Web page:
THUMP: You've had a spate of reissues in the past few years, and you also put out one album of previously unreleased material prior to Awaawaa. Did the resurgence in interest in your work prompt the idea of revisiting your archive or was that something you and your brother were already interested in doing?
Clive Ives: After twenty years of obscurity, it has been wonderfully affirming to receive the amazing reviews for what we created. The reissues in the past three years have inspired us to compile new albums by re-exploring our archives, which contains over 1000 tracks. With three record companies supporting us and our bandcamp site, we are very happy to release some of our unheard material. We have about half a dozen albums in the pipeline of our older recordings, and Mark and I are also creating new music.
The tracks on Awaawaa span an early part of your career, and seem more focused on electronics than the acoustic work you would feature on your debut. How did you come to select these specific tracks for this album?
Clive: Jacob Gorchov from Palto Flats contacted me a couple of years ago and suggested that he would like to release an album of our more experimental tracks. We sent him about 200 track to choose from, and then we entered into an 18-month long process of creation with Jacob, selecting tracks, creating a running order, cleaning up the old DAT files and re-mastering etc. It was a new experience for us to have someone else being so closely involved in this process. Because of the way most of the tracks were recorded, and their short duration, we decided to merge the tracks so the end result is a continuous flow. We then did overdubs at some of the transition points to enhance the continuity. The tracks do sound more focused on synthesizers, but a lot of what you hear is in fact Mark playing guitars through my sequencers, so he is often creating the chord structures, but the end result sounds more like it is electronic, like a lot of the tracks on It's Cosy Inside.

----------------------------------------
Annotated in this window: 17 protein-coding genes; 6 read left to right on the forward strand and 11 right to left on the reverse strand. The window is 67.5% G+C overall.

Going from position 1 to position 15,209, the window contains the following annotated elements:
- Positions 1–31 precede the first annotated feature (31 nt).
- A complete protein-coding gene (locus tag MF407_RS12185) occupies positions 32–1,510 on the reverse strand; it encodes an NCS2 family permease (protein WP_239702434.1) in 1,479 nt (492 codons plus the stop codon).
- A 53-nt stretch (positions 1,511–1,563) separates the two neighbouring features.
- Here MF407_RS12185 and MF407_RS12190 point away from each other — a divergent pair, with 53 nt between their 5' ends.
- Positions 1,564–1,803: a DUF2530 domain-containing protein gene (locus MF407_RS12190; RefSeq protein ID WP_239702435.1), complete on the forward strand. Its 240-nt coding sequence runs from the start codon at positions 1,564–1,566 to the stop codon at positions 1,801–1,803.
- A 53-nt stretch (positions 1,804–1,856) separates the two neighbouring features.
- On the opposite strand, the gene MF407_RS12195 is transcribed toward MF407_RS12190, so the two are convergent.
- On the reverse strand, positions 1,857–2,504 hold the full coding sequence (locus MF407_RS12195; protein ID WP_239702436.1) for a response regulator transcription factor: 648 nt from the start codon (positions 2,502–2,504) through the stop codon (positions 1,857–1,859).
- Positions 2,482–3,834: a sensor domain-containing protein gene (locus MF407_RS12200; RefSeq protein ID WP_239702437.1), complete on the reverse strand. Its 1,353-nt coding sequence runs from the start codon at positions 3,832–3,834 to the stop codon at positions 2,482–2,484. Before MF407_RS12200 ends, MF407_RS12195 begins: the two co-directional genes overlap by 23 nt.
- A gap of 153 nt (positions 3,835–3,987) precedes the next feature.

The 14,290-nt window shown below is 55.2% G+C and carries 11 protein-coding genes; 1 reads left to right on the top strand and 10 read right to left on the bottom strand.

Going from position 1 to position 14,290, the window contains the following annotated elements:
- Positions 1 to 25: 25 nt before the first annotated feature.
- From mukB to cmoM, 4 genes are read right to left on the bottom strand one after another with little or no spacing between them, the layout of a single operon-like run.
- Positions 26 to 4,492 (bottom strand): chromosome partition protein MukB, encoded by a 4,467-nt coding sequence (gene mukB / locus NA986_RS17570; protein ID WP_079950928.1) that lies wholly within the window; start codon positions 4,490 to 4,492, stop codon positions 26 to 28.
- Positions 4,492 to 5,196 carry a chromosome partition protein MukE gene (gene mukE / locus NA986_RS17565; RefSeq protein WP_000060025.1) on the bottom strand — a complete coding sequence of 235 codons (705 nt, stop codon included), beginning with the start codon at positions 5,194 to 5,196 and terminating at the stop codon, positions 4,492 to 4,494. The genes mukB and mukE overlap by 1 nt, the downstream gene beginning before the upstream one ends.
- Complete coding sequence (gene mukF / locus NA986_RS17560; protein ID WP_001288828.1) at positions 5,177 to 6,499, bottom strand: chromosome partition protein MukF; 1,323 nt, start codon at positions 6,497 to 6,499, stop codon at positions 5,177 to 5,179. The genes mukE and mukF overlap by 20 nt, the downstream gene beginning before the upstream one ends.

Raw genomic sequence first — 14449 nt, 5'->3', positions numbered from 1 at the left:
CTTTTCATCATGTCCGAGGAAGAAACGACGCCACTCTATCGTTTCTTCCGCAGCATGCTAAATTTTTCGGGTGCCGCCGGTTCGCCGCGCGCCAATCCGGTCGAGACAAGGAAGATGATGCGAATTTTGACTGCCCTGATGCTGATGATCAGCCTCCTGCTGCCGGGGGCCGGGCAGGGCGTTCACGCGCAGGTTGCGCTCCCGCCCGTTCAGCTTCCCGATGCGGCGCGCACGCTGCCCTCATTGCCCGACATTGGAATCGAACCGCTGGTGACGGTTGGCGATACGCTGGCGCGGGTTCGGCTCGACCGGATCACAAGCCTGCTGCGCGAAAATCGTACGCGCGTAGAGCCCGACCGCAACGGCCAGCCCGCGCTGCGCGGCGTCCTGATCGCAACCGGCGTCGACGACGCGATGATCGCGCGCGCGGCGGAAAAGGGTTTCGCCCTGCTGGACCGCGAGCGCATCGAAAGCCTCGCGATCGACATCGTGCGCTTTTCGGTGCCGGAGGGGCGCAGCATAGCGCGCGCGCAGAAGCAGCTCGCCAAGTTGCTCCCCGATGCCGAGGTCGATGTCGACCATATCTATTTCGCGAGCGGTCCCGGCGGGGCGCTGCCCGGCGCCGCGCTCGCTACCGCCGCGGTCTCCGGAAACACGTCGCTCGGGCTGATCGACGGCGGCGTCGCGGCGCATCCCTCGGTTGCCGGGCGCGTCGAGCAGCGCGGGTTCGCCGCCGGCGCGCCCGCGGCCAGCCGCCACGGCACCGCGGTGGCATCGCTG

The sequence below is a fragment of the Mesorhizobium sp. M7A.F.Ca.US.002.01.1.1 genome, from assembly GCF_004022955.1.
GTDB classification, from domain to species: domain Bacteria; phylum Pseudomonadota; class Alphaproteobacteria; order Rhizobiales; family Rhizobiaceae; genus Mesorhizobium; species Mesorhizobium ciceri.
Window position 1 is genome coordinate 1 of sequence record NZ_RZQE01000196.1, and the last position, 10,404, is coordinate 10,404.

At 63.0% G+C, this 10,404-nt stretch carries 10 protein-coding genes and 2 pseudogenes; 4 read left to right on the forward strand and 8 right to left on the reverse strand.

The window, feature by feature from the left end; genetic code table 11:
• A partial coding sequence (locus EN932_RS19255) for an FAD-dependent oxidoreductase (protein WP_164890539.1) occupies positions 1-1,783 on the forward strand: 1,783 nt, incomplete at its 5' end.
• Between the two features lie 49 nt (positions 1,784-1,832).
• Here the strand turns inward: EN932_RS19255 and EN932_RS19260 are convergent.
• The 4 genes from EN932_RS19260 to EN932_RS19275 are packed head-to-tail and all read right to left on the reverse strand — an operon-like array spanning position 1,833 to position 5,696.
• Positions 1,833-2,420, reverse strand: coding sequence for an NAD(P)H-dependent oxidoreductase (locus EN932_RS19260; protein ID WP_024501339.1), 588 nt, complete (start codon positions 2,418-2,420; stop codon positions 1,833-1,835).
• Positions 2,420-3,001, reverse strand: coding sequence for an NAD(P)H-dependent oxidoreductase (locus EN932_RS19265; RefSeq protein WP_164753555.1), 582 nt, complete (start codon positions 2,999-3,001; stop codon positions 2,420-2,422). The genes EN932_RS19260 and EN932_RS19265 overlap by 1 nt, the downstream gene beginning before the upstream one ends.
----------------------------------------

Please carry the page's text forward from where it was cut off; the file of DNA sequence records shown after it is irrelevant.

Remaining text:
Do you usually pull from an archive individual tracks to make an album or do you envision albums as entire bodies of work?
Clive: A lot of these tracks were jams sessions. The initial track would be Mark playing guitars, through sequencers, creating the rhythm and the chords, with me synthesizing and phrasing what he played with my keyboard. Then we would multitrack, with percussion, Korg System 100 synthesizer, clarinet and guitars etc.
We were mainly working at home, originally on reel-to-reel tape decks, then as the technology changed, Tascam 8-track cassette recorders, Adat, Atari computer... Now I have a Mac with two monitors, sublime samplers, cool controllers, and a touch sensitive piano keyboard. It's audio heaven! All our albums, with the exception of Live from Venus, are compilations from our archives. For example Whichever Way was compiled from our first five years of recording. Then the process of track selection and order becomes something incredibly creative and unexpected. With so much material to choose from, we are now breaking down our archives into subsections, so each of our next releases will each have a more distinct character. Creating the order of tunes with cassettes was laborious! It's quick and easy to try new orders these days with a computer.
How has Woo evolved in its almost 40 year existence? Are the kinds of compositions on this early material similar to what you are making now?